Adding to the growing list of unfavorable views of France and its citizens, French workers have now been categorized as the whiniest workers in the world. In a study conducted by the FDS research group, which gives high marks to the Irish as the happiest workers, the French have unfortunately been deemed the biggest whiners.
Despite the large amount of job dissatisfaction American workers experience, they ranked fourth on the list, with Britain and Sweden beating them in the whining category.
FDS chief Charlotte Cornish said of American workers, “Compare them to Thai workers: while real levels of income are more than eight times higher in the States, more workers in the US feel their pay is a problem than in Thailand.” – source
The study found that beside the Irish, workers in Thailand and the Netherlands also ranked the lowest on the whining scale.
FDS conducted its study using data from 14,000 workers based in 23 countries, researching specific variables such as pay levels and the average length of the work day, among other factors.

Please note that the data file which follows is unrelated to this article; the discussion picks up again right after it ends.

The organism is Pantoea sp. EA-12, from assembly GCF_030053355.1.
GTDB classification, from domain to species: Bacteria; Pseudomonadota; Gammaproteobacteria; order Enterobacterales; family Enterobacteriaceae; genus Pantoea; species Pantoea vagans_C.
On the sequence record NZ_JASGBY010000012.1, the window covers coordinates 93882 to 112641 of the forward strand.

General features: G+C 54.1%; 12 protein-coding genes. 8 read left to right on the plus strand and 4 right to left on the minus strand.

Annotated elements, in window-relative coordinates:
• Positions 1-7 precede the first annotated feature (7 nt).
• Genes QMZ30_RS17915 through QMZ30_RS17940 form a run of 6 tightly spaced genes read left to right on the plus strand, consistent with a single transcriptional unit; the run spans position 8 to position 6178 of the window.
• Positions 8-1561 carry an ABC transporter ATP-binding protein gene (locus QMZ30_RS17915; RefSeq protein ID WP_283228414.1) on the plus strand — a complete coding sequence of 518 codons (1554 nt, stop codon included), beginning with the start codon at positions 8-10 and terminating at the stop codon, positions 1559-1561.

The study, entitled “What Workers Want, A Worldwide Study of Attitudes to Work and Work-Life Balance”, also states that Dutch workers have the highest morale, with Japan and Germany suffering from extremely low morale. However, the study still gives the French workers the unfortunate title of being the world’s biggest whiners, since the workers in Japan and Germany, despite having the lowest morale while on the job, tend not to complain about their jobs as much.
FDS chief Charlotte Cornish also said that job unhappiness amongst the French is unlikely to change anytime soon as a result of French President Nicolas Sarkozy and the current movement toward Anglo-Saxon economic practices.
Job satisfaction is a big issue in much of the world, and can often affect people’s lives in disastrous ways should stress and unhappiness on the job follow workers home. Numerous studies are being conducting regarding the workplace, finding more evidence that significant wedges are being driven between the average American worker and those who manage them.